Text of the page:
Blog Archives

Future of Talke Library Looking Bright

Lesley and Jill at Talke Library.

The future of Talke Library is looking more positive as a community organisation sets up base there.

Local voluntary and community sector support and development organisation, Support Staffordshire, now has a base locally at Talke Library. As local manager, Jill Norman, explains: “We have been looking for a base in Newcastle and Kidsgrove for a while and have decided to try using Talke Library which gives us a great place to access all parts of Newcastle Borough and also allows us to support the community library and its volunteers. We are keen to take the opportunity to encourage more community use of the library and its resources. It’s a great facility and has a lovely meeting room as well as flexible space in the main library.”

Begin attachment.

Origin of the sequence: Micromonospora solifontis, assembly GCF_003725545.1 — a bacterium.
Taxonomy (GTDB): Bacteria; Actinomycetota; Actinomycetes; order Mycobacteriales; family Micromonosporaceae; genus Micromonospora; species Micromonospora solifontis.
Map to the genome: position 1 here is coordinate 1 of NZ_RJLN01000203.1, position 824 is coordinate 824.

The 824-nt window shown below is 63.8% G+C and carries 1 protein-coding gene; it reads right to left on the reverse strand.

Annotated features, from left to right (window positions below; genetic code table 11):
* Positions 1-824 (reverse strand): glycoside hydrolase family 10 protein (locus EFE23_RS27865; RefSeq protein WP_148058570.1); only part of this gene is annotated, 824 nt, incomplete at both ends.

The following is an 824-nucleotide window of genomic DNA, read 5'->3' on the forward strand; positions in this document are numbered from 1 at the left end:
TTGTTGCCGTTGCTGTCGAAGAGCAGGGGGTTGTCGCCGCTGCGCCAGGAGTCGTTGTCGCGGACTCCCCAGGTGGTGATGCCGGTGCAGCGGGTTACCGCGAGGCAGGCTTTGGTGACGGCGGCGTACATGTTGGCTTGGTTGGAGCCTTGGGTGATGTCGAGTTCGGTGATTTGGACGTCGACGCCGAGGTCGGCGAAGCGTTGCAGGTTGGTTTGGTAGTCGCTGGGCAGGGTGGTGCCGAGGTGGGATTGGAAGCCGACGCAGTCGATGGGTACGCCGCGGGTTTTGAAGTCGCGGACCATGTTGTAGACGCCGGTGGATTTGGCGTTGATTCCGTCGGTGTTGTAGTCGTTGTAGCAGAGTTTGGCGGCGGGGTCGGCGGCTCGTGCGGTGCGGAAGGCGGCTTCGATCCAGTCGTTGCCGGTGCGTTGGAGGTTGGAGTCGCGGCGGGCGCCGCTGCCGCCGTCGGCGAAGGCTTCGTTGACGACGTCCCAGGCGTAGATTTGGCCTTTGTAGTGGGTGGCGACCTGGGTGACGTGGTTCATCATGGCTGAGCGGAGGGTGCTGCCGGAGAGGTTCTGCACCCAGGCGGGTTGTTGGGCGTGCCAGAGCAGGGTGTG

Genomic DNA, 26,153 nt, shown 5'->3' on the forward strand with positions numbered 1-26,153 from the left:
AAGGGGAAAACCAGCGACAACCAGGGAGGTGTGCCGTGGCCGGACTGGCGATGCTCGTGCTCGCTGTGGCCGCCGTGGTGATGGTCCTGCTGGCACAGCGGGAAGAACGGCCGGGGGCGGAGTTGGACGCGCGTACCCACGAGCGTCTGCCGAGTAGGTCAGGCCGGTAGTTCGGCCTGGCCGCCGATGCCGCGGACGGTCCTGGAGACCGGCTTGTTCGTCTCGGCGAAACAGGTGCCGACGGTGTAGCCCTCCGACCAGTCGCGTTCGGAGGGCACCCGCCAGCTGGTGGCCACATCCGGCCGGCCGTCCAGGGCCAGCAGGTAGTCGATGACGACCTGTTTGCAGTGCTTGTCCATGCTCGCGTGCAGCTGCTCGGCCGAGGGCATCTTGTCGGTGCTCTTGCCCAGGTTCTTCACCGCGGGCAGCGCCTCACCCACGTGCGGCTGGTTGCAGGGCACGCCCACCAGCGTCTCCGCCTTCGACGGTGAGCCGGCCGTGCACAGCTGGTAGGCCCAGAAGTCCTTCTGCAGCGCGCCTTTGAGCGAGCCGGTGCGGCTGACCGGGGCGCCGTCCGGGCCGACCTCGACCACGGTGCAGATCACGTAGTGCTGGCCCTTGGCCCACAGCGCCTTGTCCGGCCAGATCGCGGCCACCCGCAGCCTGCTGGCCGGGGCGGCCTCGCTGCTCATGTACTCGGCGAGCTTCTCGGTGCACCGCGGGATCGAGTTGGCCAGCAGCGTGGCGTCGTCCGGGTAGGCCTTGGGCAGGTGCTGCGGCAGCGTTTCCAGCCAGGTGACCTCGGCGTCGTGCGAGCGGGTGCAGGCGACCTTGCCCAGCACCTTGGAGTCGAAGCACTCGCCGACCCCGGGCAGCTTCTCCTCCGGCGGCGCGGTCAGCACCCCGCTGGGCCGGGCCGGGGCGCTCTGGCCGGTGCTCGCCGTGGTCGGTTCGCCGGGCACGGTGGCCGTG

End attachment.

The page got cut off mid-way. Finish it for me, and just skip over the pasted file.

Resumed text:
Talke County Councillor Kyle Robinson said: “Since I was elected to Staffordshire County Council I have held meetings with senior officers, pressured the Leader of the County Council and fought hard to ensure Talke Library has a future.  I have also raised my concerns about cuts to Library opening times, but hopefully this situation will improve as the ‘Support Staffordshire’ team begin to work more closely with the community.  I am hoping that a firmer arrangement can be sealed in the New Year and I will continue to be part of any negotiations to secure a positive future for this vital community facility. I shall look forward to working with Jill and her team.”

Support Staffordshire has already held one of its quarterly voluntary sector forum meetings and also a training session at Talke Library. Lots of different activities already take place at the library, including monthly Monday evening talks organised by The Friends of Talke Library and a craft group which meets every Monday afternoon. However, there are opportunities for other activities and Support Staffordshire is keen to attract people who would like to run new activities, or to volunteer to support existing activities, at Talke Library.